The rain continues all afternoon. Stopping 30 minutes later at the next island, we take shelter under a roof of corrugated iron, a makeshift family restaurant where we claw on tasty, seasoned barbecued fish and chicken. As the only man-made structures on the island, apparently known to its owners as Il aux Manginie, the business has no name. It was started 15 years ago by Jonathan Dardenne, after a French tourist gave the now-35-year-old father a boat to help him take tourists around the islands. Today, he works the kitchen alongside his wife, Vanessa. Her father, Geoffrey, 61, joined as a makeshift barman five years ago, after 42 years work in a sugarcane factory. The couple’s daughter, Tatiana, 18, waits the tables on school holidays. Despite the growing rain and mounting chill, hearing this tale warms my heart right through.

The next day, I go to “walk with the lions”, one of a number of exotic animal encounters on my trip, which also included petting giant turtles (at the family-favourite La Vanille Réserve des Mascareignes, commonly known as the Crocodile Park) and swimming with dolphins (arranged by charter from the Rivière Noire District). Like the Nile crocs, the ­lions were never indigenous to the island, and the experience feels more like an extended photo op than a wildlife safari. Still, the Casela Nature Park does offer me one more unmitigated delight – quad bikes.

I’ve ridden these brutes before, in the desert outside Dubai, but those soft dunes offer nothing like the excitement, or the challenge, of a rugged forest terrain. A recent dune-buggy accident (let’s just say I flipped it over) fresh in the memory bank, I begin diligently; a Sunday driver viewing the hills, streams and rocks as obstacles, splattering mud to be avoided. And then – yes – it starts to rain. And I mean really rain.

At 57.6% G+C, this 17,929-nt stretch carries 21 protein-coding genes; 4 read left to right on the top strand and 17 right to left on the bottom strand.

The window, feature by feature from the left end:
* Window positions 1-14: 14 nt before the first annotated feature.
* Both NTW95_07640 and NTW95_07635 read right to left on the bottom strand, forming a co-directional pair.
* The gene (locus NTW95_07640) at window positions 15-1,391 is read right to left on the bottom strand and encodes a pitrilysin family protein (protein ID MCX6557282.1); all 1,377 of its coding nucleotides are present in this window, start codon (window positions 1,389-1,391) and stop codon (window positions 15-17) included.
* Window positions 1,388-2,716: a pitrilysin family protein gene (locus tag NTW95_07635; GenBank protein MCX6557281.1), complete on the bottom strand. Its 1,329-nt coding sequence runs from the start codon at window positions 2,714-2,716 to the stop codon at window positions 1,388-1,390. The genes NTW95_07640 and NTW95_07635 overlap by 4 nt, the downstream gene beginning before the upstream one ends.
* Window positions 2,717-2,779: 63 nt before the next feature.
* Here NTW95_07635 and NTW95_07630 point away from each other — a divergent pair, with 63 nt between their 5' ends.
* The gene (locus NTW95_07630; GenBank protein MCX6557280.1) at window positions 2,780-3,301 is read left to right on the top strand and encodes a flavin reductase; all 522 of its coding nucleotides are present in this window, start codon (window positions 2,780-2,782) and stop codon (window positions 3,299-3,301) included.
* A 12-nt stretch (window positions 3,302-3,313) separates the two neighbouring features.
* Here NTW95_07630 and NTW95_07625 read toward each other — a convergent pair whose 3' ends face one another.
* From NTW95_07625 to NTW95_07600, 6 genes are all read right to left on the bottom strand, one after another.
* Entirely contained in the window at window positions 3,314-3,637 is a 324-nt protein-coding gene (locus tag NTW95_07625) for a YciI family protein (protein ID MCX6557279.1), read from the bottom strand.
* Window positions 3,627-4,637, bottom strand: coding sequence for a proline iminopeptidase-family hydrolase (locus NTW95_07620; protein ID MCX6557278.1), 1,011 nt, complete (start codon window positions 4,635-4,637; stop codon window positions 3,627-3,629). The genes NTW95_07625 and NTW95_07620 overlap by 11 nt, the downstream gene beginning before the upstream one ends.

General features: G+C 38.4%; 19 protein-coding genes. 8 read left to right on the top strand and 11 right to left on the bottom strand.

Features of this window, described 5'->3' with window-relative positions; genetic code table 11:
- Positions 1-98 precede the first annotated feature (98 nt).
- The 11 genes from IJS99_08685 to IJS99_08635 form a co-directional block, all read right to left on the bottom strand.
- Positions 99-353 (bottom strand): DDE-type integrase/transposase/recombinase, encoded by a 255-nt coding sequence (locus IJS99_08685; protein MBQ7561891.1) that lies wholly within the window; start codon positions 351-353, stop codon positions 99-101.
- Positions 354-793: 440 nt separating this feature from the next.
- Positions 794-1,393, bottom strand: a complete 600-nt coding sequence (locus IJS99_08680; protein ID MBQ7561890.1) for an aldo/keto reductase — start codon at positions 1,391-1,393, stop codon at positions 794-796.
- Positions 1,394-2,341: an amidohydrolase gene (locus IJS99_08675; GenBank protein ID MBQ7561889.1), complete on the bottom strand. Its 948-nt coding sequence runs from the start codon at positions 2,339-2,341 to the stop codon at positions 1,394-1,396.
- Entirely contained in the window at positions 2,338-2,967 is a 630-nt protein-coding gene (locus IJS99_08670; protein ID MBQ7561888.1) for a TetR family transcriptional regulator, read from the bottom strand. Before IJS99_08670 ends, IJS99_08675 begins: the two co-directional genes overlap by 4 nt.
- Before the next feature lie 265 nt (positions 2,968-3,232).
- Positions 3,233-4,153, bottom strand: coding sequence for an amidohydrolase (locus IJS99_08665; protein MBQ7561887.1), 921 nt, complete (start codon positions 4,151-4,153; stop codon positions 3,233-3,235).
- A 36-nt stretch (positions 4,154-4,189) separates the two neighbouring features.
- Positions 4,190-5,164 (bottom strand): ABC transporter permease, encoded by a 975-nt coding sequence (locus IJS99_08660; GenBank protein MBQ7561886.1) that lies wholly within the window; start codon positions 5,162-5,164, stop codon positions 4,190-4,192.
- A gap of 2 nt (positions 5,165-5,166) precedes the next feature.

The rocks we bound become puddles, the grassy surfaces ­water-soaked skid tracks, and the rivers knee-deep gorges to gun through at speed.

Suddenly, nothing matters. I soon realise I can no longer treat my ride as a conventional vehicle, a device to move between one point and another, but instead as a wild beast to be tamed. In little more than an hour on the bike, I feel a kaleidoscope of human emotions – adrenaline, embarrassment, bliss, terror and pride. It’s survival – me against the elements, soaked and psyched, spinning the wheels manically, wilder than the animals I’d encountered just an hour earlier.

If I had used a looming personal milestone as an excuse to search for a Mauritius beyond the honeymooners, it’s safe to say I found it. But there’s one more rain story to add. A logistical mix-up means we’re booked on an earlier flight than understood, a fact that only becomes apparent an hour and 40 minutes before take-off. Leaving in a frantic haze, halfway through the hour-long taxi journey we hit a blinding storm, slowing us to a virtual stop at points.

When we reach the airport, we’re told we’d missed the emergency check-in cut-off by just a few minutes.

But still, I’ll take the storms, missed flights and all. Without the rain, it just wouldn’t have been the same.

rgarratt@thenational.ae